"For never was a tale more full of woe, then this of Juliet and her Romeo." The classic story of teenage heartache was embodied in Bishop Ireton's recent production of "Romeo and Juliet."
Written between 1591 and 1595 by William Shakespeare, "Romeo and Juliet" is considered one of Shakespeare’s best plays. It has since been transformed into numerous operas and films and is still being performed on stage. The story begins when Romeo of the Montague family and Juliet of the Capulet family fall in love despite being from opposing houses with an ancient feud. As their inevitable hardships unfold, Romeo and Juliet are forced to make the ultimate sacrifice.
The play was set in modern day Verona, Italy, but was flooded with Elizabethan twists like the use of the original language, sets that represented a 1500-style town square, and traditional dancing during one scene.
Romeo and Juliet, played by James Robertson and Celine Daubresse respectively, brought to life the intense love and obsession that the two feel for one another. Marcutio and Benvolio, who are Romeo’s friends, played by Andrew Ferguson and Jake Gaudet, were hilariously crude and their antics ultimately stole the show. The Nurse, performed by Emilia Lynch, was also very funny and had the perfect persona of a gossipy old woman.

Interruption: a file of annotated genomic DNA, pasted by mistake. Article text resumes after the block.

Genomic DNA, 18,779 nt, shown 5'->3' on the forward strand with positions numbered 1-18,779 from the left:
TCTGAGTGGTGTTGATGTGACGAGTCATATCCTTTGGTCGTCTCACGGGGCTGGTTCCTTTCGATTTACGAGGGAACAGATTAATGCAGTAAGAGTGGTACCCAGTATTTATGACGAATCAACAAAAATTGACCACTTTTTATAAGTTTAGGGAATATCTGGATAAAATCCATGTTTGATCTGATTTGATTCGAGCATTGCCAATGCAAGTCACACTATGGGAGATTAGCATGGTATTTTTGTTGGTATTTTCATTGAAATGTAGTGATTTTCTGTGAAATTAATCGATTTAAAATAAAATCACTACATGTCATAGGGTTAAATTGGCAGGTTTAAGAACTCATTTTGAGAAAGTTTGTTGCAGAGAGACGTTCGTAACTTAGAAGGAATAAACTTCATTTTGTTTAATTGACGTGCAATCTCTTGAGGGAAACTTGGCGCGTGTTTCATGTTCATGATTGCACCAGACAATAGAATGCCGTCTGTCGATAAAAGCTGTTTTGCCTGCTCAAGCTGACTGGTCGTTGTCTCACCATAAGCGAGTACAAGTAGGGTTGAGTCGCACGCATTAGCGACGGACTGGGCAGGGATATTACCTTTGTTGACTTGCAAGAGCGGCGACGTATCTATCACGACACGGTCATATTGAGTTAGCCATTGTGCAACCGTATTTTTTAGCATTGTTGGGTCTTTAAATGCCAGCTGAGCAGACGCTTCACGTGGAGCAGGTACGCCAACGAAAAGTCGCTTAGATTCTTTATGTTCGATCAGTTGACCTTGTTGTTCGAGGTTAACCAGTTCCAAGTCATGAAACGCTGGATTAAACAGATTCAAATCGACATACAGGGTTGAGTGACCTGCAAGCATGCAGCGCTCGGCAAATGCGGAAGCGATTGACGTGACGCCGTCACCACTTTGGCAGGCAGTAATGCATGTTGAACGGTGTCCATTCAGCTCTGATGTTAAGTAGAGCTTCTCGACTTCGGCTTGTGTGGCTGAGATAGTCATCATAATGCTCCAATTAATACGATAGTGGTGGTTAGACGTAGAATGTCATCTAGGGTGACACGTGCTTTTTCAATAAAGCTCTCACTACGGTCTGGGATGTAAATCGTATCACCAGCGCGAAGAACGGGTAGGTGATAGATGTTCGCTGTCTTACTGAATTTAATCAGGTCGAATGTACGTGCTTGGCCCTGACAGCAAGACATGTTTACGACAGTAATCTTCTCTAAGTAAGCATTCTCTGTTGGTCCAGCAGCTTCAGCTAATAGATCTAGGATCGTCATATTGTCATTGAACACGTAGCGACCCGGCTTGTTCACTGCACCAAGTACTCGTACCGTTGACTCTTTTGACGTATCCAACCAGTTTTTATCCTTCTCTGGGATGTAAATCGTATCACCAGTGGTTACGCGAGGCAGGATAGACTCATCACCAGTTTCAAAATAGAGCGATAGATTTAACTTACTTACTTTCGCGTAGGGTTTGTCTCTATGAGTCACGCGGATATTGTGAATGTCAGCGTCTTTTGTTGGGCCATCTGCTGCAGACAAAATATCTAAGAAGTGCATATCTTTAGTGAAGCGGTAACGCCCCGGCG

Both acts included unique fight choreography that kept the audience on their toes. Though no blood was spilled, the scenes were filled with intensity and realism that convinced the entire audience of the passion and hostility between the families.
The lighting was skillfully done and gave each scene a specific time of day. The sound was also commendable and left no line unheard by the audience. The play also included contemporary songs such as Jason Mraz's "I'm Yours" and James Blunt's "You're Beautiful." Though these were effective in capturing the mood of the show, they were distracting to the performance.
Bishop Ireton's production of William Shakespeare’s "Romeo and Juliet" gave us a perpetual love story with a modern twist that left no audience member unsatisfied.
<b>By Kelly Danver
<i>Cappies is a high school critics and awards program involving more than 50 schools in the Virginia, Maryland and D.C. areas.</i>